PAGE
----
Manitou Springs workers clean the streets following flash floods that hit the city Monday afternoon, as well as in Mountain Shadows, with mud and debris from the Waldo Canyon burn scar. For more, see Ralph Routon’s column on page 5.

The timing could not have been scripted any better, certainly not for a region trying to demonstrate both its progress and its vulnerability.

Monday morning, first-year U.S. Sen. Cory Gardner paid a quick visit to the Pikes Peak region, specifically to check out the Waldo Canyon burn scar as well as ongoing mitigation work. We knew it happened on short notice, because local media didn’t know until being notified by El Paso County — in an email Sunday.

Little did anyone realize (certainly not Gardner, who squeezed the stop into a busy recess schedule), but the moment was perfect. There the senator stood, where the Waldo Canyon fire swooped down to the edge of Cascade, telling reporters “much good work has been done … but there’s still a lot of work to do.”

At that instant, Sen. Gardner couldn’t have known how prophetic his words soon would become.

Within an hour, fast-gathering clouds of a typical August monsoon event coalesced over the burn scar, just up the hill from where Gardner had been along with County Commissioner Sallie Clark, Green Mountain Falls Mayor Lorrie Worthey, new County Administrator Henry Yankowski and others.

The downpour began shortly after noon, unleashing what would be about 1.85 inches in just more than a half-hour on the Upper Williams Canyon area, thought to be the most dangerous location for a severe rain event in the area ravaged by fire in the summer of 2012.

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By 12:30 p.m., debris and sludge were cascading down the canyon into Manitou Springs, clogging a concrete channel built to handle just such an event, considered the equivalent of a 10-year flood. But this was momentarily worse, as water and mud poured down Cañon Avenue and into the Manitou Spa Building, caking the just-opened Creekside Cuisine. Officials said it could have been far worse, if not for mitigation work already done.

Manitou Springs workers clean the streets following flash floods that hit the city Monday afternoon, as well as in Mountain Shadows, with mud and debris from the Waldo Canyon burn scar. For more, see Ralph Routon’s column on page 5.
Manitou Springs workers clean the streets following flash floods that hit the city Monday afternoon, as well as in Mountain Shadows, with mud and debris from the Waldo Canyon burn scar.

At about the same time, a few miles to the northeast, a similar avalanche of mud, tree branches and rocks broke through a retention pond in Mountain Shadows and sent a fast-moving river of gunk down Flying W Ranch Boulevard. If you saw the Facebook video of a flash flood racing down Camp Creek (between the two sides of 31st Street, south of Garden of the Gods), you couldn’t help but be stunned.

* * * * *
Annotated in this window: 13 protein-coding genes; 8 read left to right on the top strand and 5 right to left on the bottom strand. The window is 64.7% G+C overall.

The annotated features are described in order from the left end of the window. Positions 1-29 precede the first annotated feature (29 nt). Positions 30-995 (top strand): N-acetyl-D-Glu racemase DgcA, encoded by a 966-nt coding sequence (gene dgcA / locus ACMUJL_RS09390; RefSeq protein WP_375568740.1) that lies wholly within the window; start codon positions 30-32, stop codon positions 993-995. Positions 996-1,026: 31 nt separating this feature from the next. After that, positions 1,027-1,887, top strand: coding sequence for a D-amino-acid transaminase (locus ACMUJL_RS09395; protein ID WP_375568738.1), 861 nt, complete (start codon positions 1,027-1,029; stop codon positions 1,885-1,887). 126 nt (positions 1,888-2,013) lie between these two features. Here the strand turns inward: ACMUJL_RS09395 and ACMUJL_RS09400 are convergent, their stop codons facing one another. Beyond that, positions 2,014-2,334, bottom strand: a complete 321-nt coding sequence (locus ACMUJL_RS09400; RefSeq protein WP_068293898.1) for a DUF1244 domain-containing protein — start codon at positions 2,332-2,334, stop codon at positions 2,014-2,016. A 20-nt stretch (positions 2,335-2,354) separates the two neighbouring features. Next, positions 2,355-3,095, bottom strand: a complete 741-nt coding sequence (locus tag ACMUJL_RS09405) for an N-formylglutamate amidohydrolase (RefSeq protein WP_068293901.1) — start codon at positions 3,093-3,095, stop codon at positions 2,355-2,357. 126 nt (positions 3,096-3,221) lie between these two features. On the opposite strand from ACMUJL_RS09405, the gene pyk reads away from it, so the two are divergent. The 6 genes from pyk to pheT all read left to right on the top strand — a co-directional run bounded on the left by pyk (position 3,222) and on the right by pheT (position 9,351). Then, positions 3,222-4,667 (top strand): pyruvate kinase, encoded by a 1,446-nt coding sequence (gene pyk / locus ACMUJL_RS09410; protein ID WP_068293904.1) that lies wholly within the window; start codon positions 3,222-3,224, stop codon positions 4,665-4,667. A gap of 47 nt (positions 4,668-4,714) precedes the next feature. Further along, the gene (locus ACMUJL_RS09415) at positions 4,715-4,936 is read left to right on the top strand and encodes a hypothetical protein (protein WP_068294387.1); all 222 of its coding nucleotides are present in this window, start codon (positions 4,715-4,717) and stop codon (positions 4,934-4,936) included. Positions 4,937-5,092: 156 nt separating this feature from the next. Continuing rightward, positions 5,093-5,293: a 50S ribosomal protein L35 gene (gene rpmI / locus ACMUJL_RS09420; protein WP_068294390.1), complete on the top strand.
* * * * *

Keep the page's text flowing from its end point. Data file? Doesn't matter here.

Gardner was gone by then, but rest assured he saw video of what happened so quickly after he left. It drove home one of the points Commissioner Clark and others wanted to make, that any severe flooding in the aftermath of a major fire should qualify to be covered for federal assistance as part of the original disaster declaration.

The other point was how national forests that have been allowed to grow too dense are creating volatile threats for more major wildfires. Federal funding has been proposed to deal with that forest maintenance issue, but it’s not an easy sell in Congress. Perhaps Gardner, despite the fact he comes from the Eastern Plains town of Wray, will become a stronger ally for that cause now.

Meanwhile, the Monday storm made a distinct impression on some other newcomers to the area. On the heels of President Barack Obama recently declaring El Paso County and Manitou Springs as disaster areas from the most recent flooding in May, a three-person team from the Federal Emergency Management Agency arrived and just last week began setting up a temporary building for an office in Manitou.

As the FEMA folks began scoping out areas affected by the May floods, they made one point clear to Manitou officials. They conceded that when El Paso County qualified for federal help after the serious urban flooding of August 2013, this area had to wait for people and resources. That’s because FEMA rightly felt it had to concentrate more on the catastrophic flooding north of Boulder, particularly between Lyons and Estes Park.

But this time, as a FEMA staffer told the Pikes Peak Bulletin just last week, El Paso County and Manitou would be the “belle of the ball” in terms of federal attention. FEMA had already encouraged Manitou to “dream big” in pursuing disaster aid.

That was before Monday, when those same FEMA people had a front-row seat to the latest sudden, stunning floods in Manitou and Mountain Shadows. Rest assured, it’ll be easier now for them to justify helping even more.

It should be said, thanks to the mitigation efforts that did work, only that one Manitou business was directly affected this time, and Creekside Cuisine planned to open again a day later.

More work is needed. So while the economic impact could have been far worse, if ever a flash flood could be considered perfect timing, this was it.